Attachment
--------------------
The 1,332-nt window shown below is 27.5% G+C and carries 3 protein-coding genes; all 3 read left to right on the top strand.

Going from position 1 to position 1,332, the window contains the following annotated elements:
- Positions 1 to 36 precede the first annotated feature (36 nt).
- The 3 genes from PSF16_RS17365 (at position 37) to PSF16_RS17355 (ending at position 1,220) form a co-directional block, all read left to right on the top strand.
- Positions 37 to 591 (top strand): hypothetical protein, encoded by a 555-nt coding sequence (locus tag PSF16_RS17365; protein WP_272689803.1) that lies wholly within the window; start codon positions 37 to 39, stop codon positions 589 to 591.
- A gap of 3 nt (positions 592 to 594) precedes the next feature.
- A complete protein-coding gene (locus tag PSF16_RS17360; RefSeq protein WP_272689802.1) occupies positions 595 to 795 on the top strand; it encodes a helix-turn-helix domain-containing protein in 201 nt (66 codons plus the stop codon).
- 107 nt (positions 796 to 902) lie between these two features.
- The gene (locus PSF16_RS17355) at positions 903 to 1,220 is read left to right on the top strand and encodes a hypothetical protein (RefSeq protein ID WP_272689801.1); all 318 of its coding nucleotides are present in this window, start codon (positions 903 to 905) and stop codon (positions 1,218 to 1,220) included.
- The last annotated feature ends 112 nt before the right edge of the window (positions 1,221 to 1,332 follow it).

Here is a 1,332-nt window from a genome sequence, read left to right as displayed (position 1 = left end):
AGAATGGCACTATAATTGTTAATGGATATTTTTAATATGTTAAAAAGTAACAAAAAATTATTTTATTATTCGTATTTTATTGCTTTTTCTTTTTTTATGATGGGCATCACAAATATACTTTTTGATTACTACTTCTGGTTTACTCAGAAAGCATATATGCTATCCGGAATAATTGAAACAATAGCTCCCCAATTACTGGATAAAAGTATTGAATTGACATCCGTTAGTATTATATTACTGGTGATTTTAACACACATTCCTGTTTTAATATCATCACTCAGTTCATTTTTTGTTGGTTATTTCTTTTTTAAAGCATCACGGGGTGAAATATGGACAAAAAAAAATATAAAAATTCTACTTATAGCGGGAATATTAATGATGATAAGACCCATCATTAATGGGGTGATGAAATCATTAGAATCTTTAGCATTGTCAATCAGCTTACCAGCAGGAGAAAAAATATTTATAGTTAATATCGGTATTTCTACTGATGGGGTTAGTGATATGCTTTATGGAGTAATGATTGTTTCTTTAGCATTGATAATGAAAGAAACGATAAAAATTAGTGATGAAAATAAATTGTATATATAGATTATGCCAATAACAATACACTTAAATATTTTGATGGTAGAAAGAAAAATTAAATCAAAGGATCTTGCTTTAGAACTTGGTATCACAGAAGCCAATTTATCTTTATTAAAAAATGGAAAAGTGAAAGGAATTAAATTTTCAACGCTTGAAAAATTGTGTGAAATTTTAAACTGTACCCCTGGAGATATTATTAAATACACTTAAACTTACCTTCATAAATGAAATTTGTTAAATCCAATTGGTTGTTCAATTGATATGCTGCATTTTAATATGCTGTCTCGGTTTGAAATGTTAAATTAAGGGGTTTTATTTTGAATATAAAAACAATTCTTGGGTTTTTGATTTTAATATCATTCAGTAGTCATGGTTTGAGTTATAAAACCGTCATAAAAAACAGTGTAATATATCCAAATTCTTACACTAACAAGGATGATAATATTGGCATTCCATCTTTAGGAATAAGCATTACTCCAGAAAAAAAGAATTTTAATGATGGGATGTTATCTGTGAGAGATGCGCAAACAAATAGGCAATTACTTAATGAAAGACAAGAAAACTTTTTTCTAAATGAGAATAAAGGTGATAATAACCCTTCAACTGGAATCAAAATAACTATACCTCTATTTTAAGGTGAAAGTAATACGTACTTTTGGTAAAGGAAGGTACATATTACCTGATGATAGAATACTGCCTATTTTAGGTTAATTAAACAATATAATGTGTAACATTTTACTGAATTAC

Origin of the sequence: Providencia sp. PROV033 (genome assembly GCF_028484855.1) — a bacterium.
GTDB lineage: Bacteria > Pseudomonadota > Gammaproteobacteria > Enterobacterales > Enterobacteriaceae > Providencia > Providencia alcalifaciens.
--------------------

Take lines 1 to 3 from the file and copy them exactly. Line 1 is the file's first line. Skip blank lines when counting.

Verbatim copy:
The 1,332-nt window shown below is 27.5% G+C and carries 3 protein-coding genes; all 3 read left to right on the top strand.

Going from position 1 to position 1,332, the window contains the following annotated elements:
- Positions 1 to 36 precede the first annotated feature (36 nt).